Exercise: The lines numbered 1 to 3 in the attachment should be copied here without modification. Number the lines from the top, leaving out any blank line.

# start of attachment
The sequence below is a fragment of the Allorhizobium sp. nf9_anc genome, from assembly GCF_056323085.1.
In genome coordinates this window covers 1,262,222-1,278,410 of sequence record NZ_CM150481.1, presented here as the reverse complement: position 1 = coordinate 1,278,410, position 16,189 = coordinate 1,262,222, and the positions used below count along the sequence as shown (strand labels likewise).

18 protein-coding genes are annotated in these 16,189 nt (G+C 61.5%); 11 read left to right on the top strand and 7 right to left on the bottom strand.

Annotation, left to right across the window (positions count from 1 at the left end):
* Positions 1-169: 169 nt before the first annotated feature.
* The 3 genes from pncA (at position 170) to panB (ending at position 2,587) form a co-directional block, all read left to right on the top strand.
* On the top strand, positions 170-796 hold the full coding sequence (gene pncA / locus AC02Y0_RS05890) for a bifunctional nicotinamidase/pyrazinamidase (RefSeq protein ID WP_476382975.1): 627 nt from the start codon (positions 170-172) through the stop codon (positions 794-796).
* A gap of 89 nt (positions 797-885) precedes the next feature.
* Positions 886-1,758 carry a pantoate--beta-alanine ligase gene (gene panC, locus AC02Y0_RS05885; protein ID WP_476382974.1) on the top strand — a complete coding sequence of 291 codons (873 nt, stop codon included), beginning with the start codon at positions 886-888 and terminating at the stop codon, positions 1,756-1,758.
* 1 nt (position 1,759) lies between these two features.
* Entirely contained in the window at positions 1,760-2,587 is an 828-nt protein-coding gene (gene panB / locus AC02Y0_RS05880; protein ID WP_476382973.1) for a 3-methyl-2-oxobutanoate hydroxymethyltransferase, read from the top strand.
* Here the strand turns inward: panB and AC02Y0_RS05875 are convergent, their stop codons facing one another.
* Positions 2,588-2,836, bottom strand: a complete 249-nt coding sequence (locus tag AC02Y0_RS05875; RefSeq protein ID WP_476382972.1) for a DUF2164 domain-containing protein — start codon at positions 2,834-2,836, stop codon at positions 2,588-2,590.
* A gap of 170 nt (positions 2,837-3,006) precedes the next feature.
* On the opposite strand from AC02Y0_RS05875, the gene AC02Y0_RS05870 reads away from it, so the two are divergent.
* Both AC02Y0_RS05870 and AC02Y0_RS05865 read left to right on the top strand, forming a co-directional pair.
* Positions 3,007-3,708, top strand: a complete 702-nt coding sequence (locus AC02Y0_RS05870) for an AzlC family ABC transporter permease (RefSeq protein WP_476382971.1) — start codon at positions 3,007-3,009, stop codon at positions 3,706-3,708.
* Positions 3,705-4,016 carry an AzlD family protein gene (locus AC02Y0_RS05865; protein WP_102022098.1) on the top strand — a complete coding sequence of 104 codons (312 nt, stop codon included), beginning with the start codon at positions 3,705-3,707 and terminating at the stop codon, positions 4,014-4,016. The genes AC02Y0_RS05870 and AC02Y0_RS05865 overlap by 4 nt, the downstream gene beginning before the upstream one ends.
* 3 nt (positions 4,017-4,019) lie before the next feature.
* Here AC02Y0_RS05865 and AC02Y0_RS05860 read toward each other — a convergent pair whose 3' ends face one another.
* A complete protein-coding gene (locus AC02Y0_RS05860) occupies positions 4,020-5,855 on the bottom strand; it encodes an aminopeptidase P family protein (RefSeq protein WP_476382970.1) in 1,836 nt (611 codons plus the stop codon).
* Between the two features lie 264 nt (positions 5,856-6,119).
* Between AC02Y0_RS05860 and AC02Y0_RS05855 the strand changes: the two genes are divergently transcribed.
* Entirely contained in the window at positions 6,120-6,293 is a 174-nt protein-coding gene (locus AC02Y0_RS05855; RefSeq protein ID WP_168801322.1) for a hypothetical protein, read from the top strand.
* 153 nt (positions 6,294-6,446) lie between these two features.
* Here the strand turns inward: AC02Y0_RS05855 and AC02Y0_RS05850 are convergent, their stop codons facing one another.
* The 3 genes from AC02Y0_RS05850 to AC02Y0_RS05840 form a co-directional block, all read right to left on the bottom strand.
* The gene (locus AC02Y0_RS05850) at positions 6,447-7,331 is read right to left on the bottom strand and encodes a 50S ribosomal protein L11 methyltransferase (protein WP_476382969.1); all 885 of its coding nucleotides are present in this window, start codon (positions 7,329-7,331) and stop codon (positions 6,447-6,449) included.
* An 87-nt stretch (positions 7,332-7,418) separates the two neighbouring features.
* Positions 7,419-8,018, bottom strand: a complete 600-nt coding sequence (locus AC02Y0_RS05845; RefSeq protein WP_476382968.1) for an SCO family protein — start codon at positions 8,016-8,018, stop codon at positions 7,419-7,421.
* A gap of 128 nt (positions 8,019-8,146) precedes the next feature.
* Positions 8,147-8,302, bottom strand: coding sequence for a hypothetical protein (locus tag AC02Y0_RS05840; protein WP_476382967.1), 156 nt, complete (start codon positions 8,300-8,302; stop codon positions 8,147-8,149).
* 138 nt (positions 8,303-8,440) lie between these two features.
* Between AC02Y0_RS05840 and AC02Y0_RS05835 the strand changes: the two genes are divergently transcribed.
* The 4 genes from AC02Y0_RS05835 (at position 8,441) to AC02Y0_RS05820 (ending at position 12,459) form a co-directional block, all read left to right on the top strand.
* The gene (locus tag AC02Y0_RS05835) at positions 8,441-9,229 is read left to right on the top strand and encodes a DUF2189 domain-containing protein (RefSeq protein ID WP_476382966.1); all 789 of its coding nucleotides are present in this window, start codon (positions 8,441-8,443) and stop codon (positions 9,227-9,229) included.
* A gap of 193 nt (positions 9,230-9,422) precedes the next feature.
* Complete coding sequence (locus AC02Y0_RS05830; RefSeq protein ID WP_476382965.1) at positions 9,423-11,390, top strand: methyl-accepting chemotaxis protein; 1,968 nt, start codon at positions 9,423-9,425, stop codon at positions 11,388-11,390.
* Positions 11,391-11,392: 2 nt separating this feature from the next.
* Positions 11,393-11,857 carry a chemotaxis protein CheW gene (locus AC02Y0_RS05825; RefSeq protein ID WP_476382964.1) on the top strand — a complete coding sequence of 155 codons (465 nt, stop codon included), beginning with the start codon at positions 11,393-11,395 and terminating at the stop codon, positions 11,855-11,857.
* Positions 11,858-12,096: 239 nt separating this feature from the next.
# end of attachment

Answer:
The sequence below is a fragment of the Allorhizobium sp. nf9_anc genome, from assembly GCF_056323085.1.
In genome coordinates this window covers 1,262,222-1,278,410 of sequence record NZ_CM150481.1, presented here as the reverse complement: position 1 = coordinate 1,278,410, position 16,189 = coordinate 1,262,222, and the positions used below count along the sequence as shown (strand labels likewise).

18 protein-coding genes are annotated in these 16,189 nt (G+C 61.5%); 11 read left to right on the top strand and 7 right to left on the bottom strand.